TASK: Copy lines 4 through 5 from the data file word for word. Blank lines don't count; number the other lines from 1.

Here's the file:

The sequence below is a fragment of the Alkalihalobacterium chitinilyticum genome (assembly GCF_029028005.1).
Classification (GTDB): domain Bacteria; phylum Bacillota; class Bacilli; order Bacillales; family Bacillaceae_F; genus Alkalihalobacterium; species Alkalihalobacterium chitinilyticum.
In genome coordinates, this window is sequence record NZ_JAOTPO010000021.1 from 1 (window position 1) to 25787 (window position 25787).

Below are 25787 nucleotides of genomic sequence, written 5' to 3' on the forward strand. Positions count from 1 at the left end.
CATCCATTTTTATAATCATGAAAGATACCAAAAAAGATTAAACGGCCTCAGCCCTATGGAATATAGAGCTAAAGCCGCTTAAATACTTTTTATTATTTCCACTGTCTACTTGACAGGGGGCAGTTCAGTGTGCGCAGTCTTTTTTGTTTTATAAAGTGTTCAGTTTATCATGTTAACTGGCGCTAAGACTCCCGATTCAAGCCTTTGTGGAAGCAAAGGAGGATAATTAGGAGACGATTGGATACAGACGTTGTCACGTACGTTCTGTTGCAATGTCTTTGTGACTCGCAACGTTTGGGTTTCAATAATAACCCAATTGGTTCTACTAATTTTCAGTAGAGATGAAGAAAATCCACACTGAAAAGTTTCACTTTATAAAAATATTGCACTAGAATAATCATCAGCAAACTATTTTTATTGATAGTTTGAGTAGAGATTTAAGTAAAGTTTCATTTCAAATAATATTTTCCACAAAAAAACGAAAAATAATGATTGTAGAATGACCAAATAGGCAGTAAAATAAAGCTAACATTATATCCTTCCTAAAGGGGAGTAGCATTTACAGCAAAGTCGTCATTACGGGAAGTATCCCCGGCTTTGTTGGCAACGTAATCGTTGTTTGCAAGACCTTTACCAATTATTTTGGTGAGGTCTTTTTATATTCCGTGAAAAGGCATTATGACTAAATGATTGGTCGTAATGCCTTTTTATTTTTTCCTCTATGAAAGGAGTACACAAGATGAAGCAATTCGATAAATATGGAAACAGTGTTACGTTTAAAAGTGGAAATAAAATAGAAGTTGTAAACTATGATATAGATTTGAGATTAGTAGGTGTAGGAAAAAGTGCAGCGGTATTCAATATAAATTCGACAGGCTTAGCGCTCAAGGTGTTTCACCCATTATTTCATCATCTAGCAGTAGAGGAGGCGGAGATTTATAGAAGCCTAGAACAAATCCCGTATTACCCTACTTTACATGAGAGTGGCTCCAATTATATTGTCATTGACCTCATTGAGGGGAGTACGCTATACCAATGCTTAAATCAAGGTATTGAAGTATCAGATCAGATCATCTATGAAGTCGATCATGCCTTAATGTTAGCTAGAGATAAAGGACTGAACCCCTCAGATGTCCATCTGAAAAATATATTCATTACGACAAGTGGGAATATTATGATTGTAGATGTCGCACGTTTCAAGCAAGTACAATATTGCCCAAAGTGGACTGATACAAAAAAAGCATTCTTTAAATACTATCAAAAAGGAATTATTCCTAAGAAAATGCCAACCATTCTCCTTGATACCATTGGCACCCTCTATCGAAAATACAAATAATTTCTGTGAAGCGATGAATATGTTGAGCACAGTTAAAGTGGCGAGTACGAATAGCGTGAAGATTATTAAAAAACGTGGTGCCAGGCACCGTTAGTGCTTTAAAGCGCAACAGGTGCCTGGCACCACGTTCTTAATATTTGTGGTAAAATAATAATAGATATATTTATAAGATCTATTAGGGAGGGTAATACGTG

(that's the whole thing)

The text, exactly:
Below are 25787 nucleotides of genomic sequence, written 5' to 3' on the forward strand. Positions count from 1 at the left end.
CATCCATTTTTATAATCATGAAAGATACCAAAAAAGATTAAACGGCCTCAGCCCTATGGAATATAGAGCTAAAGCCGCTTAAATACTTTTTATTATTTCCACTGTCTACTTGACAGGGGGCAGTTCAGTGTGCGCAGTCTTTTTTGTTTTATAAAGTGTTCAGTTTATCATGTTAACTGGCGCTAAGACTCCCGATTCAAGCCTTTGTGGAAGCAAAGGAGGATAATTAGGAGACGATTGGATACAGACGTTGTCACGTACGTTCTGTTGCAATGTCTTTGTGACTCGCAACGTTTGGGTTTCAATAATAACCCAATTGGTTCTACTAATTTTCAGTAGAGATGAAGAAAATCCACACTGAAAAGTTTCACTTTATAAAAATATTGCACTAGAATAATCATCAGCAAACTATTTTTATTGATAGTTTGAGTAGAGATTTAAGTAAAGTTTCATTTCAAATAATATTTTCCACAAAAAAACGAAAAATAATGATTGTAGAATGACCAAATAGGCAGTAAAATAAAGCTAACATTATATCCTTCCTAAAGGGGAGTAGCATTTACAGCAAAGTCGTCATTACGGGAAGTATCCCCGGCTTTGTTGGCAACGTAATCGTTGTTTGCAAGACCTTTACCAATTATTTTGGTGAGGTCTTTTTATATTCCGTGAAAAGGCATTATGACTAAATGATTGGTCGTAATGCCTTTTTATTTTTTCCTCTATGAAAGGAGTACACAAGATGAAGCAATTCGATAAATATGGAAACAGTGTTACGTTTAAAAGTGGAAATAAAATAGAAGTTGTAAACTATGATATAGATTTGAGATTAGTAGGTGTAGGAAAAAGTGCAGCGGTATTCAATATAAATTCGACAGGCTTAGCGCTCAAGGTGTTTCACCCATTATTTCATCATCTAGCAGTAGAGGAGGCGGAGATTTATAGAAGCCTAGAACAAATCCCGTATTACCCTACTTTACATGAGAGTGGCTCCAATTATATTGTCATTGACCTCATTGAGGGGAGTACGCTATACCAATGCTTAAATCAAGGTATTGAAGTATCAGATCAGATCATCTATGAAGTCGATCATGCCTTAATGTTAGCTAGAGATAAAGGACTGAACCCCTCAGATGTCCATCTGAAAAATATATTCATTACGACAAGTGGGAATATTATGATTGTAGATGTCGCACGTTTCAAGCAAGTACAATATTGCCCAAAGTGGACTGATACAAAAAAAGCATTCTTTAAATACTATCAAAAAGGAATTATTCCTAAGAAAATGCCAACCATTCTCCTTGATACCATTGGCACCCTCTATCGAAAATACAAATAATTTCTGTGAAGCGATGAATATGTTGAGCACAGTTAAAGTGGCGAGTACGAATAGCGTGAAGATTATTAAAAAACGTGGTGCCAGGCACCGTTAGTGCTTTAAAGCGCAACAGGTGCCTGGCACCACGTTCTTAATATTTGTGGTAAAATAATAATAGATATATTTATAAGATCTATTAGGGAGGGTAATACGTG